At first, Guston’s art seemed openly political, although as the 1970s progressed his images became more and more polyvalent. Going back to his easel, however, he never ceased to draw, and he had a secret subject: Richard Nixon. The Nixon suite was never exhibited during Guston’s lifetime, and it has never, until now, been seen in its entirety. The current show was deliberately timed to coincide with the wretched electoral season we’ve just endured, and nothing could be more appropriate to it. Nixon, the Darth Vader of the American presidency, was a figure in the sharpest contrast to our new President-Elect: a brooding introvert who exposed himself to the relentless glare of politics; a man of seething resentments who projected a mask of eerie composure; a personality devoid of charm who desperately craved approval. Nonetheless, he and Donald Trump share one thing in common: it is already apparent that the two will soon be linked as the worst presidents in American history. And, if you want to know how bad things will be, Guston’s Nixon will give you all the idea you need.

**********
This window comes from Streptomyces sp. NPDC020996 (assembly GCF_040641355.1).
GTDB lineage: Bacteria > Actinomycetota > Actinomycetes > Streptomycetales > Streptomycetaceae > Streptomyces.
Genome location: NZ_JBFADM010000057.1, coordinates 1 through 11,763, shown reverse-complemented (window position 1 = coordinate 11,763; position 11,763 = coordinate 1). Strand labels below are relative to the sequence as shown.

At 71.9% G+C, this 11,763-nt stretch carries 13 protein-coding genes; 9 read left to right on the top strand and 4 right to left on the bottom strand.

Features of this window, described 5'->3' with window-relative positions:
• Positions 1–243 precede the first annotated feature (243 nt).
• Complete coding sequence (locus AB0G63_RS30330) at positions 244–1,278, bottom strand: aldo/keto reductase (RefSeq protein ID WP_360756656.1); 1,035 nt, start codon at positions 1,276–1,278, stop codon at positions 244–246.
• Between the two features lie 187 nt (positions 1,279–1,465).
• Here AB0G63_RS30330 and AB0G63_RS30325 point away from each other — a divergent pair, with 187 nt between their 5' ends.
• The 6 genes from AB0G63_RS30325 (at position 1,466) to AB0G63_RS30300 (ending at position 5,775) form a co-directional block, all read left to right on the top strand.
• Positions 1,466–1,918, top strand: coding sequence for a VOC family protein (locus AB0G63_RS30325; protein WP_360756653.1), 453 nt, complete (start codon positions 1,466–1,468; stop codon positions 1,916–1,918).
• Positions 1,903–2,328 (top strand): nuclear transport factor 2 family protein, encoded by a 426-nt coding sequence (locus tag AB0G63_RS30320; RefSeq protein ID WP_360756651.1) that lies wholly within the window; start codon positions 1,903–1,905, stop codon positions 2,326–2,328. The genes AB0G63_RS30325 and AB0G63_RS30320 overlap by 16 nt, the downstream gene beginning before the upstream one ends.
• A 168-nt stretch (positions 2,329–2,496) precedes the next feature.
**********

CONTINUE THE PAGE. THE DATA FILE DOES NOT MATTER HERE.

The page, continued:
The Guston suite falls into two distinct parts. The first, partly inspired by Philip Roth’s anti-Nixon satire, Our Gang, dates from 1971, a time before the full extent of what would come to be called the White House horrors would be known, but when we’d already had the Kent State massacre and the secret bombing of Cambodia and Laos. Roth was a close personal friend of Guston, and a collector of the new work still being ostracized in the art world. That work had been partly a response to Guston’s sense that Modernist art, of which he had himself been a so assured a practitioner, had gotten too far away from public reality, and now represented a dodge. He went deep into himself, and to the most basic elements of art, mark and image making, to find the right means—and the vision—to express his sense of America’s regression into violence, both in Vietnam and in the backlash against the civil rights movement that, in the wake of the King and Kennedy assassinations, had set the country aflame. The startling images of hoods and Klansmen he both drew and painted, cruising about an urban wasteland in their jalopies, nail-studded clubs raised high, caught this spirit with uncanny compression and accuracy. But behind it all, he came to feel, was the brooding, tortured figure of Richard Nixon, who represented the worst impulses of America’s worst hour. Guston’s other figures were generic symbols of violence and evil. Nixon, he came to feel, had to be addressed personally.